Scottish Government distances itself from Confucius Institutes as Rishi Sunak proposes ban amid growing China threat

The Scottish Government has distanced itself from the Chinese state-backed Confucius Institutes, including the national Scottish centre that it part-funded at its launch, as Tory leadership candidate Rishi Sunak pledged to ban all 30 UK branches if he is elected.

Mr Sunak’s proposals include the closure of all 30 Confucius Institutes in Britain, which he said would curb the spread of Chinese influence through culture and language programmes. He has warned China is the biggest threat facing the UK.

Scotland has the most Confucius Institutes in the UK, with the national centre, the Confucius Institute for Scotland, based at the University of Edinburgh. It was set up with backing from the Scottish Government, as well as Chinese authorities. Other branches of the institute are based in universities around Scotland, including the University of Glasgow, Strathclyde, Heriot Watt and Aberdeen, as well as schools.

However, the Scottish Government refused to answer questions on whether it would continue to support Confucius Institutes in Scotland amid growing concerns over Chinese influence – and instead warned universities should conduct “appropriate due diligence” before entering into international partnerships. It urged them to consider the potential “reputational, ethical and security risks” associated with such links.

Chinese philosopher Confucius (551 - 473 BC), circa 500 BC.

However, it also pointed out higher education is a devolved matter, suggesting any Confucius Institutes hosted in Scotland may not be subject to Mr Sunak’s ban.

The Confucius Institute has been compared by supporters to the British Council, or Germany’s Goethe Institute, as a cultural office abroad. However, critics have warned it is a propaganda arm for the Chinese Communist Party (CCP).

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Questions have been raised over Scotland’s links to Confucius Institutes for some time.

It emerged last year that Scottish universities had accepted more than £13 million in funding over the past 15 years from the Chinese Ministry of Education and the Chinese Language Council, known as Hanban. Edinburgh has taken more than any other university in the UK at £6 million, followed by Strathclyde with £5.6m.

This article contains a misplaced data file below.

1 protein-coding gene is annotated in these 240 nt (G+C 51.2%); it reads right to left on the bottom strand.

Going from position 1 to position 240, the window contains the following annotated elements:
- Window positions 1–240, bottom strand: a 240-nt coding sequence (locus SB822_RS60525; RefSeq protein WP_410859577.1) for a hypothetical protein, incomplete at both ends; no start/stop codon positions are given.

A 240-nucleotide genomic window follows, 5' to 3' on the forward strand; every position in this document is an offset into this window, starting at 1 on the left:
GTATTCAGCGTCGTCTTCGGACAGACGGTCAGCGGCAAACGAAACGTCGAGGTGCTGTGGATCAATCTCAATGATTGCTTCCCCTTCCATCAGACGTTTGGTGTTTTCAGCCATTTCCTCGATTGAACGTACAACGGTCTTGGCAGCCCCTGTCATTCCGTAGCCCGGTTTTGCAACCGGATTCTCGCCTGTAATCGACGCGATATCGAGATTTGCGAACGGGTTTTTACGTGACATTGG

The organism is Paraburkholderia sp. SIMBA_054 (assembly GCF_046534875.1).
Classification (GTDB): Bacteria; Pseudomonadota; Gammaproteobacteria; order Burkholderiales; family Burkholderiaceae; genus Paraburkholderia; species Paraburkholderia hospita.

The national centre’s website states it was “set up with Sino-Scottish Government backing”.

Mark Clifford, president of the Committee for Freedom for Hong Kong – and author of the book Today Hong Kong, Tomorrow the World: What China’s Crackdown Reveals About Its Plans to End Freedom Everywhere – welcomed Mr Sunak’s proposals.

He said: "This is a welcome recognition of the threat that China, through organisations like the Confucius Institutes, poses to British freedom. Whoever becomes prime minister should take a hard look at Chinese influence, not only on campuses, but throughout British society, especially on politicians – and on decision making regarding inward investment from Chinese state players."

A Scottish Government spokesperson said: “As autonomous bodies, universities are responsible for their international academic links and partnerships. All universities understand and manage the reputational, ethical and security risks potentially associated with international partnerships.

"This includes conducting appropriate due diligence before entering into such partnerships and monitoring existing partnerships for emerging problems.”

A spokesman for Universities Scotland said: “Universities engage with open eyes and due diligence, ensuring that their practice is consistent with academic freedom and institutional autonomy. The internationalisation of higher education brings many benefits to our home students, to the curriculum and to research as well as revenue to universities and a contribution to Scotland’s economy and cultural life.”

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